As stated in Part 4 of this series, Running the Business, there are a myriad of issues confronting physician-entrepreneurs when establishing a telemedicine service. Physicians are trained to provide medical care, yet this is a technology business. Therefore, an overview of contracts and technology is paramount.

Contracts have to be written to fit the specific needs of each client. However, it is appropriate to have a boilerplate document that addresses both general contract features (e.g. non-malfeasance, non-compete, etc) as well as telemedicine specific features (e.g. the type of encounters covered, the times covered if not 24/7, etc). The contract should stipulate that the telemedicine provider will determine appropriate use of telepresence. If used for routine consults, a maximum number of encounters to be provided per time period can be stipulated in lieu of a sliding fee schedule. It is probably good practice to make it the obligation of the client hospital to maintain HIPAA compliance (e.g. not having the patient in an ED hallway) and assure patient identity prior to consultation (requiring the RN to show you the patient’s wristband ID [never thought of that, did you?]). The contract should also clearly state who is responsible for technical support (see technology below).

A few more legal issues bear mentioning. CMS may allow the originating site (i.e. telemedicine corporation) to do one time M.D. credentialing versus repeating at every client hospital. While CMS doesn’t apparently distinguish between corporations and health care centers, this credentialing allowance is likely in deference to university hospitals proving remote presence. It would ultimately be up to the client hospital to accept the remote provider’s credentialing process in lieu of their own.  Every business partner who has access to patient related data must have a HIPAA oriented contract. A written statement should be obtained from one’s malpractice provider documenting coverage for each state in which treating physicians are licensed.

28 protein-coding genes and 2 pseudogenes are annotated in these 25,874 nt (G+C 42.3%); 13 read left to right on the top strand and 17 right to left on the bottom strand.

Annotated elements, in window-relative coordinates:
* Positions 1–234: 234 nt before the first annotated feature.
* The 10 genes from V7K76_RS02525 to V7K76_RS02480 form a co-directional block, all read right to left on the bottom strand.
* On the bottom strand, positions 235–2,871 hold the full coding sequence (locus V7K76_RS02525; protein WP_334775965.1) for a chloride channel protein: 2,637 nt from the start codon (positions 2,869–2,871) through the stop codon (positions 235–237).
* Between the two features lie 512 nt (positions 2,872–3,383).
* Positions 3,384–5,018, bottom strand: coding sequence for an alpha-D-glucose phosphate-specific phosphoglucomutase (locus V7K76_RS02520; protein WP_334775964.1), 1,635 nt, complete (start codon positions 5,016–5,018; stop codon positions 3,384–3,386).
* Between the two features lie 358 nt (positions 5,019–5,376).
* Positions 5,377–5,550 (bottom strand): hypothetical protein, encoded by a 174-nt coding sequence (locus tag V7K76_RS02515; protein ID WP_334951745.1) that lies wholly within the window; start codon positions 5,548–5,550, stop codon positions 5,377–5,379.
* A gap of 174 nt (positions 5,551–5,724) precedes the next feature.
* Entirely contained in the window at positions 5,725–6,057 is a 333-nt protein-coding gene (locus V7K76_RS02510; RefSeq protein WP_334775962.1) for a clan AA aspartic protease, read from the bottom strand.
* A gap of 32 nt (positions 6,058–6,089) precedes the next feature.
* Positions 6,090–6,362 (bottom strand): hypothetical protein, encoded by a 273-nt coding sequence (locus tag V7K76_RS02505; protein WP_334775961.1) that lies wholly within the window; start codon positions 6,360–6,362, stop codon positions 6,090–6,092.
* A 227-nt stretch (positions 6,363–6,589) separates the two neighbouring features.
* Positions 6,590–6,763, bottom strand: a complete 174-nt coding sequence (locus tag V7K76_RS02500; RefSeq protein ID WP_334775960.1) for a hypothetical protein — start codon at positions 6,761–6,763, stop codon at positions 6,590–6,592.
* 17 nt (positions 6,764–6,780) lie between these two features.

There are ever expanding options for remote presence technology. Purchase or leasing of proprietary hardware by the client hospital has been the standard. This is attractive because the telemedicine provider makes more money and the hospital experiences lower upfront costs. In the long run, this is actually more expensive for the hospital, and obscures whether the service is providing medical care or simply technology. There are less expensive alternatives, including subscribiptions to web-based software for use with the clients preexisting resources (i.e. PC, webcam, ethernet, hospital IT department). However, choosing this technology will affect reliability; IT departments may not have dealt with the paradigm of providing 24 hour, secure, immediate, unfaltering access for physicians from remote sites.